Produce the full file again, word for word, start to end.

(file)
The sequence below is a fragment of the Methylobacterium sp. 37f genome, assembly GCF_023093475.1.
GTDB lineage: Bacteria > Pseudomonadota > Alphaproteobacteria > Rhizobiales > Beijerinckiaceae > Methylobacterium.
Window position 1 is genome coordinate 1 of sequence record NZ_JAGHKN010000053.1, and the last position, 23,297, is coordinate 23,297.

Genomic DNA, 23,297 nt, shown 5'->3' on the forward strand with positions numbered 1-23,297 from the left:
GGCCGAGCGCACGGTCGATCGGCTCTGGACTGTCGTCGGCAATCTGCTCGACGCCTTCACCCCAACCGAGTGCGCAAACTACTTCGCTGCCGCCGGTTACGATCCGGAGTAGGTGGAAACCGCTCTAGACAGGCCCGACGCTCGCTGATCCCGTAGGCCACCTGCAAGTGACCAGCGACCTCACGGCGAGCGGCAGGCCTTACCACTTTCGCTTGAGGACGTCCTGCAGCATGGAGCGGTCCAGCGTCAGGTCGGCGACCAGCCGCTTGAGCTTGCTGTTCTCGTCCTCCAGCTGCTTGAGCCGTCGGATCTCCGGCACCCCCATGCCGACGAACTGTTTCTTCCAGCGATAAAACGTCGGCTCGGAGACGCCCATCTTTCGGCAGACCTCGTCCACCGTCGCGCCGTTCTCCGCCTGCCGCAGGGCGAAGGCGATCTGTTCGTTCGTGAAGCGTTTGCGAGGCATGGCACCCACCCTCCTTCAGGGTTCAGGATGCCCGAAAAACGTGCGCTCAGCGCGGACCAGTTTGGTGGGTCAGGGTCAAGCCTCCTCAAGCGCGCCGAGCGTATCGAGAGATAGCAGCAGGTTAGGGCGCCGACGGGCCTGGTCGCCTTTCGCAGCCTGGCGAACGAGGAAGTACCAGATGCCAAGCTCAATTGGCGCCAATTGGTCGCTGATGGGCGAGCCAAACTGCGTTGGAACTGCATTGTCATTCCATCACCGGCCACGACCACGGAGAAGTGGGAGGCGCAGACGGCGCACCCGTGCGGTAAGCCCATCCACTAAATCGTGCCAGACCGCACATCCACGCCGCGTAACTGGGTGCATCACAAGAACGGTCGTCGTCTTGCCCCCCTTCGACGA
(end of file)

The sequence below is a fragment of the Methylobacterium sp. 37f genome, assembly GCF_023093475.1.
GTDB lineage: Bacteria > Pseudomonadota > Alphaproteobacteria > Rhizobiales > Beijerinckiaceae > Methylobacterium.
Window position 1 is genome coordinate 1 of sequence record NZ_JAGHKN010000053.1, and the last position, 23,297, is coordinate 23,297.

Genomic DNA, 23,297 nt, shown 5'->3' on the forward strand with positions numbered 1-23,297 from the left:
GGCCGAGCGCACGGTCGATCGGCTCTGGACTGTCGTCGGCAATCTGCTCGACGCCTTCACCCCAACCGAGTGCGCAAACTACTTCGCTGCCGCCGGTTACGATCCGGAGTAGGTGGAAACCGCTCTAGACAGGCCCGACGCTCGCTGATCCCGTAGGCCACCTGCAAGTGACCAGCGACCTCACGGCGAGCGGCAGGCCTTACCACTTTCGCTTGAGGACGTCCTGCAGCATGGAGCGGTCCAGCGTCAGGTCGGCGACCAGCCGCTTGAGCTTGCTGTTCTCGTCCTCCAGCTGCTTGAGCCGTCGGATCTCCGGCACCCCCATGCCGACGAACTGTTTCTTCCAGCGATAAAACGTCGGCTCGGAGACGCCCATCTTTCGGCAGACCTCGTCCACCGTCGCGCCGTTCTCCGCCTGCCGCAGGGCGAAGGCGATCTGTTCGTTCGTGAAGCGTTTGCGAGGCATGGCACCCACCCTCCTTCAGGGTTCAGGATGCCCGAAAAACGTGCGCTCAGCGCGGACCAGTTTGGTGGGTCAGGGTCAAGCCTCCTCAAGCGCGCCGAGCGTATCGAGAGATAGCAGCAGGTTAGGGCGCCGACGGGCCTGGTCGCCTTTCGCAGCCTGGCGAACGAGGAAGTACCAGATGCCAAGCTCAATTGGCGCCAATTGGTCGCTGATGGGCGAGCCAAACTGCGTTGGAACTGCATTGTCATTCCATCACCGGCCACGACCACGGAGAAGTGGGAGGCGCAGACGGCGCACCCGTGCGGTAAGCCCATCCACTAAATCGTGCCAGACCGCACATCCACGCCGCGTAACTGGGTGCATCACAAGAACGGTCGTCGTCTTGCCCCCCTTCGACGA